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End-of-season burnout a concern for Messi and Argentina ahead of the World Cup

Argentina coach Jorge Sampaoli came back from his recent trip to Europe, where he sat down and spoke with 28 of his players. The most important, of course, is Lionel Messi – and the coach had a vital message to pass on.

“We spoke with Leo,” he said, “about his current form, and about trying to ensure that the same thing does not happen as in the previous World Cup, when he arrived at the competition already extremely exhausted.”

This – end-of-season burnout – has been the bane of recent World Cups. It was most clearly seen in 2002, when the competition got under way almost two weeks earlier than usual to avoid the rainy season in the Far East, leaving players insufficient time to recover from a European season in which the Champions League was featuring two separate group phases.

As a consequence the quality of play in 2002 was low and there were many surprise results. But to a greater or lesser extent, all recent World Cups have suffered from the dominance of the European clubs, and the punishing calendar they enforce on their players. And in the last World Cup, Argentina suffered more than most.

That is because the Argentina side was built on individual attacking talent rather than collective organisation. In qualification they played a very open 4-3-3. Messi was in the forward line together with Gonzalo Higuian and Sergio Aguero, while Angel Di Maria was part of the midfield trio.

They scored plenty of goals in qualification. But with such an open style of play, they were vulnerable at the back. Coach Alejandro Sabella commented that there were many times when his team was under attack that all he could do was close his eyes and pray.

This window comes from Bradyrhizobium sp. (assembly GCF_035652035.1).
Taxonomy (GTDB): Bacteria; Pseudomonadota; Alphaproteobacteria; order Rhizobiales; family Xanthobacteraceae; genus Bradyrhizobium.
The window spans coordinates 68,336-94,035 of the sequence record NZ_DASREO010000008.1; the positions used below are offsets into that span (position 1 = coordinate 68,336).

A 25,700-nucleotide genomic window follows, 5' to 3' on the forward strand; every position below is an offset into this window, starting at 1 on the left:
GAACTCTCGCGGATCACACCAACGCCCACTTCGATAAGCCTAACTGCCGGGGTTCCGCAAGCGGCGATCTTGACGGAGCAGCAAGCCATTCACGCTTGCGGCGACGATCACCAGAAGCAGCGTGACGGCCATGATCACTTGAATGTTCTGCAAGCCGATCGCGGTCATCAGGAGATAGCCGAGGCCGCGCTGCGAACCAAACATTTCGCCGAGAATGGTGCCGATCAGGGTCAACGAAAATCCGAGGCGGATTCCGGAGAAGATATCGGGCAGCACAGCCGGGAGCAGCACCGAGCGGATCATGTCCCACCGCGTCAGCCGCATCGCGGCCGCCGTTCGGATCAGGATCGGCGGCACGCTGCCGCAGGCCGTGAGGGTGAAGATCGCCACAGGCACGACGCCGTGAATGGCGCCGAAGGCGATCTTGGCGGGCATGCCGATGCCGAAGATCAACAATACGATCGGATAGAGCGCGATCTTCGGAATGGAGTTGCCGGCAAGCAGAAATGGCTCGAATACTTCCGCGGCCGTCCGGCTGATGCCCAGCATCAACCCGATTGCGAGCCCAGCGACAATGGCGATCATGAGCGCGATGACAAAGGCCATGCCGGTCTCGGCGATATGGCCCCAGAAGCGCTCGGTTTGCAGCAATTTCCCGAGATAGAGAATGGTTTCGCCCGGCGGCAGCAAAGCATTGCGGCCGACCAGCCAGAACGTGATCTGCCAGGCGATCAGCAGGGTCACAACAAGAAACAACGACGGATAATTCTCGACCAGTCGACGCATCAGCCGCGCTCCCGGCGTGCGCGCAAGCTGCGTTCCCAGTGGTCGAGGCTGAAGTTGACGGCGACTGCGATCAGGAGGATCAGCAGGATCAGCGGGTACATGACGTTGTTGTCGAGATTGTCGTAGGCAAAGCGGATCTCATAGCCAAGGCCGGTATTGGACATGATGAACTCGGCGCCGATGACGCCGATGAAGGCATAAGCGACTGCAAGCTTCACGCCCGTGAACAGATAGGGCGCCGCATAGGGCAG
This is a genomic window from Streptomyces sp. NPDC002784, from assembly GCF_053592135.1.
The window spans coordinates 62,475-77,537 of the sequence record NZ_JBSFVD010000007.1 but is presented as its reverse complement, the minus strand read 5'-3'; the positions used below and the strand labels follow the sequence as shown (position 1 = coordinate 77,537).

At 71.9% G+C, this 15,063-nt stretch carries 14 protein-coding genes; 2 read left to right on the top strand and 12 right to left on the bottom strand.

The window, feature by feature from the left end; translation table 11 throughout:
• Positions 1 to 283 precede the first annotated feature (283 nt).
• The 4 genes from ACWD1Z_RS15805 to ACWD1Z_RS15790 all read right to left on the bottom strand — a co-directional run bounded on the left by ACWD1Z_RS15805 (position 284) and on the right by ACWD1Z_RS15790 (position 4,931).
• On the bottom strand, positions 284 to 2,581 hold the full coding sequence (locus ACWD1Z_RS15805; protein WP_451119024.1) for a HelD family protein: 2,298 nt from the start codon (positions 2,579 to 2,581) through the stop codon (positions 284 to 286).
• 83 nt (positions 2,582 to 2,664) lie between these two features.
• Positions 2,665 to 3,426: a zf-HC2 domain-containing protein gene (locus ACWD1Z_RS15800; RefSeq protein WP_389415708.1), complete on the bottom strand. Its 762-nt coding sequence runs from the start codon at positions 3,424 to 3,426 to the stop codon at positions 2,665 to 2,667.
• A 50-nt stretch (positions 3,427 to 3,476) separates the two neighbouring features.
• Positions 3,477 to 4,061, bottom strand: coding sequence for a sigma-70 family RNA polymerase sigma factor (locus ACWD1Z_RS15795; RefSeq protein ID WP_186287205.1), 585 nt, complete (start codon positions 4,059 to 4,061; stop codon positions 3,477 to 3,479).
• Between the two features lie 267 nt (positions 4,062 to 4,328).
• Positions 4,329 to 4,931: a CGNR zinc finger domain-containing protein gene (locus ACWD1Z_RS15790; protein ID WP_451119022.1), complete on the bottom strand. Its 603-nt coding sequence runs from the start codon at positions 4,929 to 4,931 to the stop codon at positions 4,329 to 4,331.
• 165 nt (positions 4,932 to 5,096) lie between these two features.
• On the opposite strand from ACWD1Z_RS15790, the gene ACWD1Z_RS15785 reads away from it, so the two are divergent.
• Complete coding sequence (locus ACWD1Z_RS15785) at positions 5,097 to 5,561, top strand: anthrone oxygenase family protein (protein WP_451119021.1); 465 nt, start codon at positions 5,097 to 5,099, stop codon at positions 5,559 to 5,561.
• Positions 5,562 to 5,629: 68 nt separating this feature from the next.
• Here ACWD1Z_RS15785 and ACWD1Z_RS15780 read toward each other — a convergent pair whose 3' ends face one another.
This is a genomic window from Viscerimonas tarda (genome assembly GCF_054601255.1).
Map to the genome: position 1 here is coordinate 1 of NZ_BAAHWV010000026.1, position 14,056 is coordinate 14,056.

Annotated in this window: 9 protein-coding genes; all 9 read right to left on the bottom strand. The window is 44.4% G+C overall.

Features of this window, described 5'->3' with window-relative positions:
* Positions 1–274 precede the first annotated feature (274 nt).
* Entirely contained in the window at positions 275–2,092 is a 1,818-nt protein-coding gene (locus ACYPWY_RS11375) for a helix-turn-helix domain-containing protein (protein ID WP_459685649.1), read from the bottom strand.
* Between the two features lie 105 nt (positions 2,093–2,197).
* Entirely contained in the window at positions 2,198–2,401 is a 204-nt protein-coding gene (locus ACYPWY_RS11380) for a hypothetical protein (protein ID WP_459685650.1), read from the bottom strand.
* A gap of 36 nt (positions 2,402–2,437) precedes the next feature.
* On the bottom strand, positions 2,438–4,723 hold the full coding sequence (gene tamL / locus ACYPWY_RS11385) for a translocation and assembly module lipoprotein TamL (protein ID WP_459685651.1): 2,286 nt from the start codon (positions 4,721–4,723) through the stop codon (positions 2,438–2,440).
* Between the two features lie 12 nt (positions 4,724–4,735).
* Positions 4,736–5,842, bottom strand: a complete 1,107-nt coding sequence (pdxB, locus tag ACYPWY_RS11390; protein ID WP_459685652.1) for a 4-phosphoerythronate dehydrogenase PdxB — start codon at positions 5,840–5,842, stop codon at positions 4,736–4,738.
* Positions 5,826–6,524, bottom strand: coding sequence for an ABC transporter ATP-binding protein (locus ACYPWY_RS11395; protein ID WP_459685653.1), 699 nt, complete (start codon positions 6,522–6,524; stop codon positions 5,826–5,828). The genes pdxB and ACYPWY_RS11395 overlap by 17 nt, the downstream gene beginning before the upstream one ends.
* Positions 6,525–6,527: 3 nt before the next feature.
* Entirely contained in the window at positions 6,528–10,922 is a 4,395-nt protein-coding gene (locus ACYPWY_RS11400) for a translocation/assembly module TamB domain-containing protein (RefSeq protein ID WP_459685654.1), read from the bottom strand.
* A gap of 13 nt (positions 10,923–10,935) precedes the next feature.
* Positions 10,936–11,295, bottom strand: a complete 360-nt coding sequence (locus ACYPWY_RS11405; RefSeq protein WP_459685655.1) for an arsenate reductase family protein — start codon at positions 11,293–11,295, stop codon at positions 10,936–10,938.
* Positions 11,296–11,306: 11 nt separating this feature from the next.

The qualifiers are played during the course of the club season. The World Cup, of course, comes at the end of the campaign, by which time 10 months of wear and tear have taken their toll. Sabella understood right from the start that he would have to change his thinking. It was one thing to play tit-for-tat with the opposition when Messi, Higuain, Aguero and Di Maria were firing on all cylinders. But it was altogether different when his attacking quartet were dragging their weary limbs across the field.

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The clue was there in Argentina’s opening match in the 2014 World Cup. After cruising through the qualifiers with a 4-3-3, Sabella sent out his team against Bosnia with three centre-backs. It did not work, and was abandoned at the interval. But it was early recognition that his stars were simply not fit enough to reproduce the type of football they had displayed in qualification.

Argentina went all the way to the final, and could have beaten Germany in a tight decider. But it turned out to be a campaign rooted in pragmatism. They defended deep, depended on the tenacity of Javier Mascherano – and on occasional, well-rationed flashes of inspiration from Messi. He spent much of his time in the tournament wandering around the centre circle with his head down, almost as if he was searching for a lost coin. And then, suddenly, he would come to life. Messi played in bursts. It was all he could do, and with Aguero and Di Maria going down injured, Argentina were forced to change their entire approach.

Their problem going into Russia is that Jorge Sampaoli is not the kind of coach who would accept giving such a cautious tweak to his game plan. The current boss defends a certain idea of play – high pressing, intense, attacking. Will his players be sufficiently fit to carry it out? And will Messi have enough gas left in the tank to tip the balance?

The good news is that Barcelona have an 11-point lead at the top of the Spanish table. Barring a collapse, they would seem well on their way to the title, giving Messi the chance to enjoy the occasional breather. The bad news is that the club is going into what really matters – the business end of the Champions League, where there will be no slacking.

Through all of this, Sampaoli will have to watch on helplessly. Messi, though, has surely accepted the message. Russia 2018 is the last World Cup he will play in his peak years. It could even mark the end of his international career. It is not only Argentina’s coach, but football fans all across the planet, who will be hoping that come June and July he will be fresh enough to do himself justice.

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